An aged and glossy leather briefcase was discovered when John Happ's family house was cleaned out and sold. They came to learn that his father had meticulously collected his military documents, private letters, and souvenirs, and packed them away in his pilot’s navigation case. From randomly within, a newspaper article tumbled out. It described a massive typhoon in New Guinea causing “horror and tragedy” and resulting in incredible untold loss of men and aircraft. But larger questions remained unanswered: What was his father, or any American, doing in New Guinea, of all places? If America was fighting Japan, why were we fighting in New Guinea?
Aviation as an industry was in its infancy. The sagas of pioneering pilots detail fascinating but deadly cadet training and violent air missions. Happ's narrative flourishes into an incredible story giving the context for all the Pacific war stories from Pearl Harbor, Guadalcanal, Midway island, and Iwo Jima, up to the avoidable catastrophes of Hiroshima and Nagasaki.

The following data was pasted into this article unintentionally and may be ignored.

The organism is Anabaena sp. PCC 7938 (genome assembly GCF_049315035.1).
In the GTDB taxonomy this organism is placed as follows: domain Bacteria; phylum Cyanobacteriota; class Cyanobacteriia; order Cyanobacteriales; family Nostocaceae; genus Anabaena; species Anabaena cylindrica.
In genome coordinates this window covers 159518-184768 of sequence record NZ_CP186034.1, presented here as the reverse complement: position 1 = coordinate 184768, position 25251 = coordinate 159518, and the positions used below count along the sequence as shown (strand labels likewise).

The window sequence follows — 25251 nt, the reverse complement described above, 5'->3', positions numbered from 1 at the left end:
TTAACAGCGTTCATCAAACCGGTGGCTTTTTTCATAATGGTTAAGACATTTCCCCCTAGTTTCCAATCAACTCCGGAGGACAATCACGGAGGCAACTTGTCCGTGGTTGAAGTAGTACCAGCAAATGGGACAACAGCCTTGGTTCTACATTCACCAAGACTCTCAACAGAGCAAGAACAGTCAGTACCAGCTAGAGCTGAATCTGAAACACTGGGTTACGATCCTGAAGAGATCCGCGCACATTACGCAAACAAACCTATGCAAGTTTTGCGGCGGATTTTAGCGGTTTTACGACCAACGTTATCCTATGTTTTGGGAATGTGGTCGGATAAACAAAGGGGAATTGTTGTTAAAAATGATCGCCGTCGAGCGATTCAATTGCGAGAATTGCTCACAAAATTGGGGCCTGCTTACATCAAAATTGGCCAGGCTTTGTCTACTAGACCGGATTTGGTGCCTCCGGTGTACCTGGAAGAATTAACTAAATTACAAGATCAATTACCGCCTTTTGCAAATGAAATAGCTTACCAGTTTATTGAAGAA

Happ will talk about the discovery of his father's papers as well as the startling, yet undocumented, histories found within. The presentation will be followed by a Q&A and book signing.
Happ is a contributing author to the Journal of the American Revolution, and has written for the World War One website the 75th Artillery C.A.C., and the adventure magazine Atlantic Coastal Kayaker.
A native of the Chicago area and currently a Hingham resident, he speaks five languages. His varied assignments in Germany, Switzerland, the Philippines, and Japan contributed greatly to his research into the origins of the Pacific War resulting in this, his first, book.